These values might be gradually changing with time in a way that can be described by simple linear equations. This would go on until two or more objects collide, this produces a step change in these variables, a discontinuity or singularity, when an impulse is transferred between the two objects in an infinitesimally small time. When such a collision occurs we need to calculate the new state vectors for each object. To do this we need to gather the following information which describes the collision:
Collision parameters:
a  reference to object a  
b  reference to object b  
sva  state vector for object a  12 dimensional vector as above  
svb  state vector for object b  12 dimensional vector as above  
NewtonEuler matrix for object a 
This matrix is explaind here and combines
the following information:


NewtonEuler matrix for object b 
As above for object b 

n  A normal vector (dimension 3), this is a normal to the point of collision and shows the direction that the impulse is transferred.  
cfa, cfb  Optional coefficient of friction for each object 
Physics Assumptions
The following is an analytical approach to collisions, it assumes the collision occurs at a point contact between rigid objects. This means that the objects do not break or deform on collision. If these assumptions would cause too many errors, for instance modeling the deformations of a car in a crash, or if the analytical approach produces equations which are too complex then try a numerical approach to collisions.
The dynamics equations for a single object were covered in the previous page. Here we extend this analysis to two objects so that we can calculate the result of a collision between the objects. As explained in the previous page, we need to translate all values (inertia, force, movement, etc.) to world or common coordinates.
Linear momentum, angular momentum and energy is passed between the colliding shapes at the point of collision by means of impulse. Assuming that we know the velocities before the impact, and the point of impact, then one or more of the following might be used to help us calculate the velocities after the collision:
 Conservation of momentum  The total momentum of the whole system will be conserved. The momentum is a vector quantity so in the 3D case it is conserved in whatever x,y and z axis we choose.
 Conservation of energy  The total energy of the whole system will be conserved, but energy may be converted between kinetic energy and other types of energy. So we need to make assumptions about this. In a perfectly elastic collision then the kinetic energy is conserved, in an inelastic collision some of the energy associated with the approaching objects may be converted to heat.
 Calculation of Impulse  The impulse could be calculated which would allow us to work out the change in velocity of both objects.
Also there are different outcomes depending on the properties of the objects colliding:
 If the objects are perfectly elastic, they will absorb the kinetic energy of the collision as potential energy (like a spring) and then instantly convert it back to kinetic energy, so that the objects bounce off each other with a separating velocity equal and opposite to the approaching velocity.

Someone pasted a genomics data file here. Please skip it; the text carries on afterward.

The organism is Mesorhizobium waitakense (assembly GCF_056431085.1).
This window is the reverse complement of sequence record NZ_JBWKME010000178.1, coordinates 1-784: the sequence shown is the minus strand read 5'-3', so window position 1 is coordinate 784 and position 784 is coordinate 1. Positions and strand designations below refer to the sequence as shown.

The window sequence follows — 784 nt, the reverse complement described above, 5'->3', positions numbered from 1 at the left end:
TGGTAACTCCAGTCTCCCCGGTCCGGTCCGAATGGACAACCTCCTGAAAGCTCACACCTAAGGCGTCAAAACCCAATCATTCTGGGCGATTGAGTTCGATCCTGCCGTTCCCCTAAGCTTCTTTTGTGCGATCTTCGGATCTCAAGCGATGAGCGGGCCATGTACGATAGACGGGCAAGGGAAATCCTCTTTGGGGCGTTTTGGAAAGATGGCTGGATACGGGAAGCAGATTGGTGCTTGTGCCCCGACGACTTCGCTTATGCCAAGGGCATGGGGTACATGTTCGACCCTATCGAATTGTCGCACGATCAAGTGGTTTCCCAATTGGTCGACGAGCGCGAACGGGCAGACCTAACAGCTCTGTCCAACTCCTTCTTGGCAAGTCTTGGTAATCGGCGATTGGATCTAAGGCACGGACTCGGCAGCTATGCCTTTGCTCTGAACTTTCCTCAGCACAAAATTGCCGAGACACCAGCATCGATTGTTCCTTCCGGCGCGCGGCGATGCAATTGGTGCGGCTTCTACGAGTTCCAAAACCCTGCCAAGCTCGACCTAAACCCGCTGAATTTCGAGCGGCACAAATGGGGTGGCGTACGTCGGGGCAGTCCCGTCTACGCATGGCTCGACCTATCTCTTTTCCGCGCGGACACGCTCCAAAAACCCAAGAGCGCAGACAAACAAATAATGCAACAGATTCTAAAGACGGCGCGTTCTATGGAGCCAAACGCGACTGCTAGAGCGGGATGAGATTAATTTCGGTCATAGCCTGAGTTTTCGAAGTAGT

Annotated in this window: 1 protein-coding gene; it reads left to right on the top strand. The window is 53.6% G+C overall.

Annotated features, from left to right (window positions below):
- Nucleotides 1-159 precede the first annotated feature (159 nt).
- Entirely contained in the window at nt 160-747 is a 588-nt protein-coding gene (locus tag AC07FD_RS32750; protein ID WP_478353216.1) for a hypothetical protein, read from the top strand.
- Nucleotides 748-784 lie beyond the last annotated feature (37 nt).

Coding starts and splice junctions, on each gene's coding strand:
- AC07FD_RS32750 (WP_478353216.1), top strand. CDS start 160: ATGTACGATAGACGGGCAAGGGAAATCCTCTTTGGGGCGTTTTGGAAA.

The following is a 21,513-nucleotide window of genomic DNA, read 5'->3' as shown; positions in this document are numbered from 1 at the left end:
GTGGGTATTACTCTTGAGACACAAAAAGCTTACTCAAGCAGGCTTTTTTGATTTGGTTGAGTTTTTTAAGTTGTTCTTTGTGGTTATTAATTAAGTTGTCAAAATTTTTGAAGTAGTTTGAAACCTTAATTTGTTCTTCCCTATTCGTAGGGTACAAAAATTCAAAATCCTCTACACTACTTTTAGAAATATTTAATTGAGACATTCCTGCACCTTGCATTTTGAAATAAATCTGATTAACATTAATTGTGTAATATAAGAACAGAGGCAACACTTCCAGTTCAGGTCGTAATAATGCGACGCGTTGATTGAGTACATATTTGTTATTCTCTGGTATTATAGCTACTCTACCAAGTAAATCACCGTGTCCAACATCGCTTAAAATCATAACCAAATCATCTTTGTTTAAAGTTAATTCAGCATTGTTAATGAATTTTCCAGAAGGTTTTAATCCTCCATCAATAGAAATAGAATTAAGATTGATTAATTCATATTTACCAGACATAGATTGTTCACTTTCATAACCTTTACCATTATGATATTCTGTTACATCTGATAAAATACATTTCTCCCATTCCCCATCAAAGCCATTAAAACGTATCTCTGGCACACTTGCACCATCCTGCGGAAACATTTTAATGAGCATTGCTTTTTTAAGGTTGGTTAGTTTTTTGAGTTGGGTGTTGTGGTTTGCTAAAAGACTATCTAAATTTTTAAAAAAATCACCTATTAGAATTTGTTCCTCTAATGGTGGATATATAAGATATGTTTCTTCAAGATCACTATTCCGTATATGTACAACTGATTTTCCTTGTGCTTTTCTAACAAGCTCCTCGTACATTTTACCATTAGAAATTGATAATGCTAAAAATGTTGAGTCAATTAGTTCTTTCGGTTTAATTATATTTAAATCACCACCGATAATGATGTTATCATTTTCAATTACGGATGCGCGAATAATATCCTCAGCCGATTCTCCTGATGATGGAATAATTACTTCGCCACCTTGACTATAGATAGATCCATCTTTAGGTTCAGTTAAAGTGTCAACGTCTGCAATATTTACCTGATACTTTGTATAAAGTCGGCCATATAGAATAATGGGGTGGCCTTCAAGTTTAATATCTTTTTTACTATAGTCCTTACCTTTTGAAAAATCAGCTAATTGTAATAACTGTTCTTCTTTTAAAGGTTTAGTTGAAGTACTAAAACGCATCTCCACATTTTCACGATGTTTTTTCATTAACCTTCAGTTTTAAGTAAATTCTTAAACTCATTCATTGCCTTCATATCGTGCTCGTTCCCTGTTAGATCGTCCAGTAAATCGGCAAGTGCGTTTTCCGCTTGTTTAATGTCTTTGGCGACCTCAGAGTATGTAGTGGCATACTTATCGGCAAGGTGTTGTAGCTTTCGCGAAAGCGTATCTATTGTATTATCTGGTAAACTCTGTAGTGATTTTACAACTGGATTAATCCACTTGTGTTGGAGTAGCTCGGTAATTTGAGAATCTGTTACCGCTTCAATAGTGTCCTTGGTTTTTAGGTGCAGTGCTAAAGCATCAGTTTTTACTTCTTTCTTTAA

If the objects are perfectly inelastic, they will stick together and the final velocities of the two objects will be equal. In this case the total kinetic energy will be reduced and some energy will be converted into heat or other forms of energy.
 The objects may be somewhere inbetween these two extremes. So we could introduce an elasticity factor for each colliding object which would give final velocities somewhere between these two extremes. Another complication is that this factor might be different in different dimensions, for instance objects may collide and slide against each other, so friction may also need to be taken into account.
Other concepts:
Impulse is the integral of force over time, it is measured in Newtonseconds. For instance a force of one Newton applied over one second will change the momentum, a force of two Newton's applied over half of a second will have the same effect. For rigid body collisions we take this to its limit and apply an infinite force over an infinitesimally small time. This impulse is equal to the change in momentum of the colliding objects. Because we are talking about forces here, Newton's third law applies, and the impulse on the colliding objects will be equal and opposite. 
Once we start working in two and three dimensions, there is the possibility of rotation to include. This makes the general solution of a collision very difficult to work out (too difficult for me so far  but I'm working on it, can you help?). Rotation has similar laws to linear collisions, there are equivalents to Newtons laws for rotations and the total angular momentum of a system is conserved in the same way as linear momentum is conserved. However the following issues make the calculation of collision response difficult:

In a complicated collision, then friction may be involved. However friction (as opposed to elasticity) is only involved if there is a force, such as gravity, pushing the colliding objects together. 
Collisions in 3 dimensions is quite a complex problem, I'll start with 1 dimension first, then try to build up to 2 and then 3 dimensions.
 Rigid Body Collisions  deriving general equations
 Rigid Body Collisions  numerical solution
 collisions with deformations
Implementing this in program
One issue I would like to keep in mind through these pages is, how do we use this theory in the program? It is proposed to include information about these physical properties in the scene graph.
For information about how to use this in the program see dynamics tutorial.
Determining the impact point
We not only need to detect that there has been a collision, we also need to find the point of impact relative to the centres of mass so that we can pass this information on to the collision response system.
Next Step and Further Reading
This page assumes that the collision has been detected in some way, this is discussed here.
To see how an algorithm for implementing collision response of a solid object see here.
To see a proposal for a structure to hold this collision response information see here.
Here is an off topic question, there seems to be 1 way an body can rotate in 2 dimensions and 3 ways that a body can rotate in 3 dimensions. How many ways could a body rotate in 4 dimensions?